A respected American Catholic doctor weighs in

By ITV staff

In January of this year, Pope Francis stated, in reference to the still-experimental Covid-19 vaccines now available, “I believe that, morally, everyone must take the vaccine.” The declaration was met with hearty approval in many quarters; others simply did not agree with Francis’ starting premises: that the vaccines will “go well” and do not pose “any special dangers.” In fact, a growing number of researchers and doctors are expressing concern over the vaccines, for several reasons: people being told they are “safe” while left unaware of their experimental status; people not being told of adverse effects, including some deaths; and a general lack of trust, borne of experience, in pharmaceutical-governmental partnerships, some of whose data and testing practices have been exposed as misleading or even fraudulent.

One need only call to mind that this is the same corporate-scientific community that has remained silent about the surgical and pharmacological mass killing of the unborn; has approved of (sometimes abortifacient) hormonal contraceptives which impair the natural functioning of women’s bodies, often with lasting health effects; and has developed drug therapies and protocols aimed at the impossible — and horrifying — goal of “gender change.” Below is a letter to the Pope from William G. White, M.D., a retired family physician who practiced in the Chicago area for more than 40 years. He is a past president of the Catholic Medical Association of the United States. His “open letter” to the Holy Father urges him to reconsider his statement on the moral imperative of receiving one of the vaccines.

A Catholic Physician Asks, “Cui Bono?”

Your Holiness,

Reports of an interview with an Italian news program indicate that you apparently believe it is morally obligatory for everyone to take the SARS-CoV2 vaccine. You are reported to have said, “I believe that morally everyone must take the vaccine. I do not understand why some say that this could be a dangerous vaccine… If the doctors are presenting this to you as a thing that will go well and doesn’t have any special dangers, why not take it?”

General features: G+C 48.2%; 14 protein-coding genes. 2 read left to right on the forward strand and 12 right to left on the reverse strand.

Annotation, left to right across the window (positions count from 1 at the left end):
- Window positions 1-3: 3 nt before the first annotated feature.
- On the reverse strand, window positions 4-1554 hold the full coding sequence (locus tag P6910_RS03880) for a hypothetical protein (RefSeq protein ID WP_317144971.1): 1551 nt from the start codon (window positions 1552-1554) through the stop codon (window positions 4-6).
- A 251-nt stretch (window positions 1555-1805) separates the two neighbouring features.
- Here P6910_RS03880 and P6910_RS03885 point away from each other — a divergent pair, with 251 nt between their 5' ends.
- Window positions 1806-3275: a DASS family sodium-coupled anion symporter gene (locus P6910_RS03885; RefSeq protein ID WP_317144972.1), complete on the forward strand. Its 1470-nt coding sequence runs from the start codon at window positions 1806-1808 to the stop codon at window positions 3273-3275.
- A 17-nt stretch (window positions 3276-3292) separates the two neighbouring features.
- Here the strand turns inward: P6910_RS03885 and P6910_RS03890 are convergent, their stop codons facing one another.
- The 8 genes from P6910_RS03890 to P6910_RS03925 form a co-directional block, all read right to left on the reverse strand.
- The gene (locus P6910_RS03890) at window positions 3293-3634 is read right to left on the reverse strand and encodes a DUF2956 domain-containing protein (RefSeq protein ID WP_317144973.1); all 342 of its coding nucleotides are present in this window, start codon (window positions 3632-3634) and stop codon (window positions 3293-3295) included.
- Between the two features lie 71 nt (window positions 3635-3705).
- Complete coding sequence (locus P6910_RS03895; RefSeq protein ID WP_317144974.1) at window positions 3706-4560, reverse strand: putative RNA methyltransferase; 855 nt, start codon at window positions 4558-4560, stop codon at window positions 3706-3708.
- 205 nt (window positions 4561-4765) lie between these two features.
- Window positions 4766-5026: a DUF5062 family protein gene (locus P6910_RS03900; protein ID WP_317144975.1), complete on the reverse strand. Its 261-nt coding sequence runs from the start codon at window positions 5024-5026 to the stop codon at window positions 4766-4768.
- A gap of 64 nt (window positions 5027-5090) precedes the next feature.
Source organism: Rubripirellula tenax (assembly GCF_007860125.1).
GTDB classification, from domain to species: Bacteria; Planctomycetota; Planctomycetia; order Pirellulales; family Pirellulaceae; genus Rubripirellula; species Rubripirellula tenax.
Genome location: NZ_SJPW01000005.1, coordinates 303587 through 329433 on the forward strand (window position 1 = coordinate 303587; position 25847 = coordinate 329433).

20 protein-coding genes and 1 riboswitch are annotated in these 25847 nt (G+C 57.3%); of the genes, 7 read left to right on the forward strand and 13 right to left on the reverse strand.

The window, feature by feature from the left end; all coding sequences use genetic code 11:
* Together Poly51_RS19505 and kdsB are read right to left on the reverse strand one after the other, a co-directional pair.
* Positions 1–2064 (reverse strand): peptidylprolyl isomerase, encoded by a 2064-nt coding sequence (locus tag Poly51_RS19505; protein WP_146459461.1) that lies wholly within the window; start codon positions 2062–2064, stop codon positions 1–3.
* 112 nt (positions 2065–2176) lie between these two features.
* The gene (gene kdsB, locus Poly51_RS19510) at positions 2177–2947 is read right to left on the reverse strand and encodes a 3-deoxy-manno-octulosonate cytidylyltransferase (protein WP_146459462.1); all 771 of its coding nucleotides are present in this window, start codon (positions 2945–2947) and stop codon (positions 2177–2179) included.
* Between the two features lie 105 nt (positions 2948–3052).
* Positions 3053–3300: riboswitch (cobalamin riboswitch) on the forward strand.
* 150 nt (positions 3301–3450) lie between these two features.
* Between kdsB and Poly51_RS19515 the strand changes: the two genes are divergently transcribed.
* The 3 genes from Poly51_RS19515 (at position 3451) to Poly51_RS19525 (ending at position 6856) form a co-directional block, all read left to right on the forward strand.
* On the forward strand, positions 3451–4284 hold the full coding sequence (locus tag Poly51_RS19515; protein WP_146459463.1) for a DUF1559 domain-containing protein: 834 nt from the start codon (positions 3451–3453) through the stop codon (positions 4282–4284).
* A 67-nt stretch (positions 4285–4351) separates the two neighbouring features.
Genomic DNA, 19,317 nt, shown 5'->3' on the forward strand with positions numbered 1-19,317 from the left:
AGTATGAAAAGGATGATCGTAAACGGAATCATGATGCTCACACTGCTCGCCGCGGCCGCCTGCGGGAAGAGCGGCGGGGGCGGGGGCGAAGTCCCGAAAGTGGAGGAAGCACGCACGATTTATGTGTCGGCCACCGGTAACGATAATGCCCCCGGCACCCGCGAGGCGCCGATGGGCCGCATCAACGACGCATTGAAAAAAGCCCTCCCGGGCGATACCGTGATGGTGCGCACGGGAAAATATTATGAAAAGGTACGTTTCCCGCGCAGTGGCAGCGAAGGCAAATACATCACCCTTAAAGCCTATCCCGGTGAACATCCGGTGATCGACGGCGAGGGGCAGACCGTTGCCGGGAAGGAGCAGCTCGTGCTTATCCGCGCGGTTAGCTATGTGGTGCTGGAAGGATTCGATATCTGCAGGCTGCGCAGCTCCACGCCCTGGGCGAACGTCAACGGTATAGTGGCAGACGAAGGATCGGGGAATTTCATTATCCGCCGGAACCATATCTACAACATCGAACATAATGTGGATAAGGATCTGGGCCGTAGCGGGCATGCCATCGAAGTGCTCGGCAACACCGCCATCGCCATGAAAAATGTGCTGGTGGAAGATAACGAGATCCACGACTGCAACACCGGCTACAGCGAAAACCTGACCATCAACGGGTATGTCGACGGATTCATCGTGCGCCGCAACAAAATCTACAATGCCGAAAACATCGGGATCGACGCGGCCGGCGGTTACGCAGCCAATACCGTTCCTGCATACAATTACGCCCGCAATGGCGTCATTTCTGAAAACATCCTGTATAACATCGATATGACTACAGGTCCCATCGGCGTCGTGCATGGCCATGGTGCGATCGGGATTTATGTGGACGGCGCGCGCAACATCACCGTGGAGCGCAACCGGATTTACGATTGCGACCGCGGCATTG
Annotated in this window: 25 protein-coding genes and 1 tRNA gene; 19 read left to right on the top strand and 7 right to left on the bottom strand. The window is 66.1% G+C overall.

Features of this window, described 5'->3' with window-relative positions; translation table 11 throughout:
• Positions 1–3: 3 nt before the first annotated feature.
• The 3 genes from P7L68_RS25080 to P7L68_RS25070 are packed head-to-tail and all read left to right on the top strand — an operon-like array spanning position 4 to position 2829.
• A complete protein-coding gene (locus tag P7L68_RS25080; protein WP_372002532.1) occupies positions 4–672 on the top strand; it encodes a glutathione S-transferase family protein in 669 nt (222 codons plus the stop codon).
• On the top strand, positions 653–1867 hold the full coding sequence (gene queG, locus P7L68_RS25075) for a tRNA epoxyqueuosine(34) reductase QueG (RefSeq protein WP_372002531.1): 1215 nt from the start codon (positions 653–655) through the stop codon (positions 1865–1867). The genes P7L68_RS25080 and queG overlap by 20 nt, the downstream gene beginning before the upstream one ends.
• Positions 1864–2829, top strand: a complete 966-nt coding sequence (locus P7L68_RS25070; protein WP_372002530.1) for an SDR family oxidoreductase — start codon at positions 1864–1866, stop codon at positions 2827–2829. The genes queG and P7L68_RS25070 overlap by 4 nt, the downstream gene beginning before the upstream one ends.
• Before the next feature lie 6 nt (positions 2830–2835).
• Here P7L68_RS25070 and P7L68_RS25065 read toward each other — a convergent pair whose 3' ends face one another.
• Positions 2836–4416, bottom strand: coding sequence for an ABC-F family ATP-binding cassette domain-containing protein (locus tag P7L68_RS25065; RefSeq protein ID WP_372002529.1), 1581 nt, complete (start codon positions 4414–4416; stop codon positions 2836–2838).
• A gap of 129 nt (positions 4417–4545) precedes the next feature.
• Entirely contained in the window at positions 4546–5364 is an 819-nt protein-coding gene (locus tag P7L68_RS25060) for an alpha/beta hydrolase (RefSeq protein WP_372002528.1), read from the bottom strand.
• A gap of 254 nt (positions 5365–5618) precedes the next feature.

Your Holiness has the right, as does everyone else, to assess the risks and benefits of any proposed medical treatment, but your expertise is theological, not medical. You must be aware that you are one of the most influential people in the world, and that many people will place great credence in what you say, whether you are speaking solemnly in a carefully prepared statement on matters of faith and morals, or simply offering an ordinary layperson’s off-the-cuff remarks on some current issue.

If your doctor has presented this vaccine to you “as a thing that will go well and doesn’t have any special dangers,” then you have a reckless and negligent doctor. Did he take the time to explain to you the risks and benefits of this vaccine, including the possibility of as-yet-unknown dangers?

These vaccines (there are several) were rushed into use with far less than the usual testing, using an entirely new and unproven methodology (RNA). Even drugs that have undergone far more lengthy and rigorous testing are often later withdrawn from the market because of serious unforeseen side effects.

Those of us who live in the world are not naive enough to believe that the pharmaceutical industry is an altruistic entity with no motive other than doing good. We have learned, when faced with massive government spending, to ask “Cui bono?” [Note: “To whom the good?” or “Who benefits?”]

It is clear that the pharmaceutical industry and many of its promoters in the medical profession are benefitting enormously from the government funding of this vaccine program. It remains to be seen whether the general public will receive more help or more harm from it.

In the meantime, it is the responsibility of each person to consider carefully the evidence or lack of evidence for the risks and benefits of this vaccine, as it is for any other medical procedure, and to give or withhold informed consent according to one’s best judgment. To say without qualification that one has a moral obligation to receive the vaccine fails to take these matters into consideration.

I hope you will consider withdrawing or modifying your remarks.

Sincerely yours in Christ,

William G. White, M.D., USA

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